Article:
Goldfish love snacking on shrimp and snails so adding invertebrates to this tank is very risky. Fully grown Mystery Snails are safe to keep but only because of their large size.
You should avoid Tetras because they will nip at your Oranda’s trailing fins.
Guppies, White Clouds and Barbs should be avoided for the same reason. Bettas, Cichlids and other aggressive fish must be kept away as well.
Keeping Oranda Goldfish Together
They will not only interact with the other Orandas in their group but with any other Goldfish that you have. It is not uncommon for several different varieties to be spotted swimming together.
Since you need 20 gallons for each additional Goldfish in your tank, a group of 4 will need a 90 gallon tank.
In a garden pond they will group up very easily and have plenty of space to swim.
Breeding Oranda Goldfish
Breeding Goldfish is a very popular hobby.
Your fish will be ready to breed once they reach 2 years of age. You should only select the healthiest, most vibrant looking individuals to breed.
Diet and environment are the two most important parts.
For the environment your tank must replicate their natural breeding season (which occurs from February to May). Gradually raise the water temperature until it reaches 74°F and feed the pair up to 3 meals of live prey every day.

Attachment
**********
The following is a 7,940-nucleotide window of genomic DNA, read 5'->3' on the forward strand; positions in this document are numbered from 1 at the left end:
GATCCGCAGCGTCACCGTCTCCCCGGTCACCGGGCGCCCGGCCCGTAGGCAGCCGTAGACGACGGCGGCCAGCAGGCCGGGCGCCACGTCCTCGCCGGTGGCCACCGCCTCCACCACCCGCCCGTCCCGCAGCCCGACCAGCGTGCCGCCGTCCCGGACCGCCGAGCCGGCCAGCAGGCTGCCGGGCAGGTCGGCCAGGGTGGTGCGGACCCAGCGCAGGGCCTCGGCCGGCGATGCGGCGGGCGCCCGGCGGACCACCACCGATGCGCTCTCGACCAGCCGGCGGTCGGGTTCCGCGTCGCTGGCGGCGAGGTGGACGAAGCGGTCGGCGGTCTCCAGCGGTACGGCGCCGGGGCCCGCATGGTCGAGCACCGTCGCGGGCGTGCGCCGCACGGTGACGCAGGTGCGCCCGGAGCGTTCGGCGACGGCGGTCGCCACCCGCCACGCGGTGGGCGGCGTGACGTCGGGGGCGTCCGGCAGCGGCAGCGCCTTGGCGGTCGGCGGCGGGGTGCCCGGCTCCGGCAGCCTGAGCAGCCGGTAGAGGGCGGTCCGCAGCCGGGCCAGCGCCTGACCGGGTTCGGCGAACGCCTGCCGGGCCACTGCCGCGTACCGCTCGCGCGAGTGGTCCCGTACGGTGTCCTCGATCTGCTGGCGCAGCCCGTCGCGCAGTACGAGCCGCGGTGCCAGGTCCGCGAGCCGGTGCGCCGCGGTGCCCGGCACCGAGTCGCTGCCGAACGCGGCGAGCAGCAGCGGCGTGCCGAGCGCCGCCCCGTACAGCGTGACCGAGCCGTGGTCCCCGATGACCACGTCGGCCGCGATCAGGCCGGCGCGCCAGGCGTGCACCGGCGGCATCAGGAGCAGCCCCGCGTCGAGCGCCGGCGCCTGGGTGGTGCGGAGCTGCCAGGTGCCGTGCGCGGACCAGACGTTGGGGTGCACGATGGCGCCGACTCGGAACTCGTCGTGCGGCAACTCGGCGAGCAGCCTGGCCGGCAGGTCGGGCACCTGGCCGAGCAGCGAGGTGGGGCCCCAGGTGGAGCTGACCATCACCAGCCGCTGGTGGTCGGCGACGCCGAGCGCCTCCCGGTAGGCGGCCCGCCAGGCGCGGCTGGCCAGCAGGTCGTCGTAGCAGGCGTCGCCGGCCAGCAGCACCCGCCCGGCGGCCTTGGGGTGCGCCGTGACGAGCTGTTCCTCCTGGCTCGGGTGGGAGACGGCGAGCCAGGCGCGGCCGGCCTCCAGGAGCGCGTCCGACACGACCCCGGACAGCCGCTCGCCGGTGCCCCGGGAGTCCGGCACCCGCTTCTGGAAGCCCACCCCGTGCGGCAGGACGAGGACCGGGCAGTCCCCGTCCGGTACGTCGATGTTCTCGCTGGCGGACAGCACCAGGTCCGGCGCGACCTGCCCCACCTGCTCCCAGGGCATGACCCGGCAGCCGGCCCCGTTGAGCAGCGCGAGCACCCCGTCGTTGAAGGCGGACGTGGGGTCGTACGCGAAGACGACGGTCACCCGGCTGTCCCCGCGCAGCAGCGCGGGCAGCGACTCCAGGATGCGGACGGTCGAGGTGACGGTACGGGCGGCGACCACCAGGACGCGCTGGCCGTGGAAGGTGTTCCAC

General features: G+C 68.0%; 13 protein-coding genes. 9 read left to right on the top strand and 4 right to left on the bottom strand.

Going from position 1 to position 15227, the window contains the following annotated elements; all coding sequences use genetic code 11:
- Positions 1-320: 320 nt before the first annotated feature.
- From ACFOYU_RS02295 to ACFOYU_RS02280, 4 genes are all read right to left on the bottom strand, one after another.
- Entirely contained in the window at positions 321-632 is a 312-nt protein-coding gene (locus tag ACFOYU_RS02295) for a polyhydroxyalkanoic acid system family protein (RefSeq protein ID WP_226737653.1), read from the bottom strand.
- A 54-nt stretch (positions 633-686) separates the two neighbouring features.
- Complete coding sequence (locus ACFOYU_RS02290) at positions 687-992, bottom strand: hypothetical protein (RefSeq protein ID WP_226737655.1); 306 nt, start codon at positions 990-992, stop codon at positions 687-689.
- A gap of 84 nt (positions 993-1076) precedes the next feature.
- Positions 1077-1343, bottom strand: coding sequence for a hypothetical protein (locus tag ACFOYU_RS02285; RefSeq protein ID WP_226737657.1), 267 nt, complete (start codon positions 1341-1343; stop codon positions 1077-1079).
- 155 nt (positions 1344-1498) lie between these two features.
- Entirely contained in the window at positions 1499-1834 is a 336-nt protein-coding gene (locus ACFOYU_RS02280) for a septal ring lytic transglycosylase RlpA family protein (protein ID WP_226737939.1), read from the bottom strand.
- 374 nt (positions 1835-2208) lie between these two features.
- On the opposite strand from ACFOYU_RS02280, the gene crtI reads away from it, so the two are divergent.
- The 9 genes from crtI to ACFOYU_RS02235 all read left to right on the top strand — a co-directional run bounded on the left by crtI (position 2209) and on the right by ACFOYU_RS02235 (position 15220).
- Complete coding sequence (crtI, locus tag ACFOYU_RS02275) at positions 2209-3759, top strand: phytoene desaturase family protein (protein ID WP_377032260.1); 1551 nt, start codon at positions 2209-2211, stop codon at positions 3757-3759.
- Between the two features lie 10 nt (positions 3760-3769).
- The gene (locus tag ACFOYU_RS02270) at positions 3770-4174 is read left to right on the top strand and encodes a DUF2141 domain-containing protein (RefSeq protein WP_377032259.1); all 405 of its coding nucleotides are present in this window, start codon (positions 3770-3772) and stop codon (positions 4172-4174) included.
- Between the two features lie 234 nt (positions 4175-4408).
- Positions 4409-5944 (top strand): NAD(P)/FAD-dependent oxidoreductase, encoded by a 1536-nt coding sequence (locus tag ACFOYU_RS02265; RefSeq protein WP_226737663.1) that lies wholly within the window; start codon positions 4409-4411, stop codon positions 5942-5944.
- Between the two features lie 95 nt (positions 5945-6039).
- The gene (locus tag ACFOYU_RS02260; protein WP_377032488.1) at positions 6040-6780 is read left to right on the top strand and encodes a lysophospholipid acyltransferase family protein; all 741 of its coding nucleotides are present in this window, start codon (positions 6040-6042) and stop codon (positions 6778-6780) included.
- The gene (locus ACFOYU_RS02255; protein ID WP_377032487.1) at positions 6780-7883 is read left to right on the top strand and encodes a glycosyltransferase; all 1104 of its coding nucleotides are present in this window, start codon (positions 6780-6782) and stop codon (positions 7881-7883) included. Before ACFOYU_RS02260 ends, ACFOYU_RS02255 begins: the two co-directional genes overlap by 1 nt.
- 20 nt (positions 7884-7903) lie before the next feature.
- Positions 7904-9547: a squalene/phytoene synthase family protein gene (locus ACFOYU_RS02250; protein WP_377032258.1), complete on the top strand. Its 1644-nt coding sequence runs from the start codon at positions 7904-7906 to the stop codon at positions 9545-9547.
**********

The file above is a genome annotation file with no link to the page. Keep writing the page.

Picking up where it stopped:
When the male enters breeding condition his colors will deepen and he will develop tiny white breeding tubercles over his head. The female’s abdomen will begin to round out.
While courting the male will chase the female around the tank and lightly bump her. You should place the couple in a breeding tank once you see this happening.
Line the breeding tank with a spawning mat or a leafy plant for the eggs to stick to.
Up to 10 thousand eggs may be laid per spawn.
It can take up to a week for the eggs to hatch and the larvae will remain near the bottom of the tank until they lose their yolk sacs in 2 or 3 days.
The fry should be fed larval brine shrimp and commercial fry food. Once they grow larger you can begin to feed them micro worms, water fleas and insect larvae. Once the juveniles are old enough to start eating the same foods the parents eat you can add them to the main community tank.
Juvenile Oranda Goldfish begin to develop their hoods at 3 or 4 months of age, but the hood does not completely grow in until the fish turns 2.
Should You Keep The Oranda Goldfish? (Summary)
|Other Common Names:||Lionhead Goldfish, Lionmask Goldfish|
|Scientific Name:||Carassius auratus|
|Minimum Tank Size:||30 gallons|
|Tank Mate Compatibility:||Fancy Goldfish and peaceful bottom dwellers|
The glorious Oranda is truly the king of the Goldfish.
Just by looking at them with their regal crown you can tell they come from a high class background.
Oranda fish are one of the most peaceful breeds of Goldfish and it is quite soothing to watch one swim around your tank.
Although they need a slightly higher level of care than other Goldfish, an experienced keeper should be able to manage just fine.
If you are looking for a truly unique type of Goldfish for your aquarium then the Oranda is something to consider.
What color is your Oranda Goldfish? Let us know in the comments section below…